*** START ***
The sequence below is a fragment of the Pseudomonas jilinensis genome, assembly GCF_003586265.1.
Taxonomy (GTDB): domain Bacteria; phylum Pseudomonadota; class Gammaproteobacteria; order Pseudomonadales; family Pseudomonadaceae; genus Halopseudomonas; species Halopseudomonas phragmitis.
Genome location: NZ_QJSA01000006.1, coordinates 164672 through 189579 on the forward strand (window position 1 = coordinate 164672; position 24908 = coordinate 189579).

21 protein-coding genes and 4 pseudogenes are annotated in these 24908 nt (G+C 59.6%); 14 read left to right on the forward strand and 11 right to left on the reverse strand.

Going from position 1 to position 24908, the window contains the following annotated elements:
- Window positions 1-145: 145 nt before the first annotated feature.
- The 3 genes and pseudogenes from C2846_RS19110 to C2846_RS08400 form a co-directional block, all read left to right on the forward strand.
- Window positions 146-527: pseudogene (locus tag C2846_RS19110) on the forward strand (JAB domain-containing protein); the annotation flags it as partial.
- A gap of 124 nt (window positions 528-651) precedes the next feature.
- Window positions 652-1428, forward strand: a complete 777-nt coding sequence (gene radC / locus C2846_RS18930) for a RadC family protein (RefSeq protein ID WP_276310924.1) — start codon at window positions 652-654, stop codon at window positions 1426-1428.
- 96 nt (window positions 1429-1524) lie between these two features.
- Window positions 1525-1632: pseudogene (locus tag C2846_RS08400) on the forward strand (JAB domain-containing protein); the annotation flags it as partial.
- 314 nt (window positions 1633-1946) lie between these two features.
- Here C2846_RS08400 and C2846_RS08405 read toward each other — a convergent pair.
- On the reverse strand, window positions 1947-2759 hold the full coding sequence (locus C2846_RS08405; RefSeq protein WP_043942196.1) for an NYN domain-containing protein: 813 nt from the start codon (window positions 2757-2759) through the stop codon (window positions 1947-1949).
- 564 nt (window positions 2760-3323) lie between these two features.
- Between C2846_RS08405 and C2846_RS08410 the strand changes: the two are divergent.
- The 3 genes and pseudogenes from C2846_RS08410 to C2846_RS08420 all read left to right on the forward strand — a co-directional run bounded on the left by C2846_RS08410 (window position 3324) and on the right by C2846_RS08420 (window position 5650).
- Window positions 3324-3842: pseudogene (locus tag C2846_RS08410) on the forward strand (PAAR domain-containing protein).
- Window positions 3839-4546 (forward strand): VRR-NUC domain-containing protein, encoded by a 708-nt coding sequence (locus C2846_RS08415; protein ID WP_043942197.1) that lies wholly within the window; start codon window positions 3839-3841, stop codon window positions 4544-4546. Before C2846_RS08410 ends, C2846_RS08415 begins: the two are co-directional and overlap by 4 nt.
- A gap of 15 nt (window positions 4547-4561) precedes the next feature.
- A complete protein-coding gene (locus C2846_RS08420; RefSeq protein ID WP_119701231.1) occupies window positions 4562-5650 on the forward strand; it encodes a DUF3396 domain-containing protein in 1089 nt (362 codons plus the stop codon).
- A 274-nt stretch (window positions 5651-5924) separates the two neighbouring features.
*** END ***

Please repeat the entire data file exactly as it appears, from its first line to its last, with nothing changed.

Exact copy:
The sequence below is a fragment of the Pseudomonas jilinensis genome, assembly GCF_003586265.1.
Taxonomy (GTDB): domain Bacteria; phylum Pseudomonadota; class Gammaproteobacteria; order Pseudomonadales; family Pseudomonadaceae; genus Halopseudomonas; species Halopseudomonas phragmitis.
Genome location: NZ_QJSA01000006.1, coordinates 164672 through 189579 on the forward strand (window position 1 = coordinate 164672; position 24908 = coordinate 189579).

21 protein-coding genes and 4 pseudogenes are annotated in these 24908 nt (G+C 59.6%); 14 read left to right on the forward strand and 11 right to left on the reverse strand.

Going from position 1 to position 24908, the window contains the following annotated elements:
- Window positions 1-145: 145 nt before the first annotated feature.
- The 3 genes and pseudogenes from C2846_RS19110 to C2846_RS08400 form a co-directional block, all read left to right on the forward strand.
- Window positions 146-527: pseudogene (locus tag C2846_RS19110) on the forward strand (JAB domain-containing protein); the annotation flags it as partial.
- A gap of 124 nt (window positions 528-651) precedes the next feature.
- Window positions 652-1428, forward strand: a complete 777-nt coding sequence (gene radC / locus C2846_RS18930) for a RadC family protein (RefSeq protein ID WP_276310924.1) — start codon at window positions 652-654, stop codon at window positions 1426-1428.
- 96 nt (window positions 1429-1524) lie between these two features.
- Window positions 1525-1632: pseudogene (locus tag C2846_RS08400) on the forward strand (JAB domain-containing protein); the annotation flags it as partial.
- 314 nt (window positions 1633-1946) lie between these two features.
- Here C2846_RS08400 and C2846_RS08405 read toward each other — a convergent pair.
- On the reverse strand, window positions 1947-2759 hold the full coding sequence (locus C2846_RS08405; RefSeq protein WP_043942196.1) for an NYN domain-containing protein: 813 nt from the start codon (window positions 2757-2759) through the stop codon (window positions 1947-1949).
- 564 nt (window positions 2760-3323) lie between these two features.
- Between C2846_RS08405 and C2846_RS08410 the strand changes: the two are divergent.
- The 3 genes and pseudogenes from C2846_RS08410 to C2846_RS08420 all read left to right on the forward strand — a co-directional run bounded on the left by C2846_RS08410 (window position 3324) and on the right by C2846_RS08420 (window position 5650).
- Window positions 3324-3842: pseudogene (locus tag C2846_RS08410) on the forward strand (PAAR domain-containing protein).
- Window positions 3839-4546 (forward strand): VRR-NUC domain-containing protein, encoded by a 708-nt coding sequence (locus C2846_RS08415; protein ID WP_043942197.1) that lies wholly within the window; start codon window positions 3839-3841, stop codon window positions 4544-4546. Before C2846_RS08410 ends, C2846_RS08415 begins: the two are co-directional and overlap by 4 nt.
- A gap of 15 nt (window positions 4547-4561) precedes the next feature.
- A complete protein-coding gene (locus C2846_RS08420; RefSeq protein ID WP_119701231.1) occupies window positions 4562-5650 on the forward strand; it encodes a DUF3396 domain-containing protein in 1089 nt (362 codons plus the stop codon).
- A 274-nt stretch (window positions 5651-5924) separates the two neighbouring features.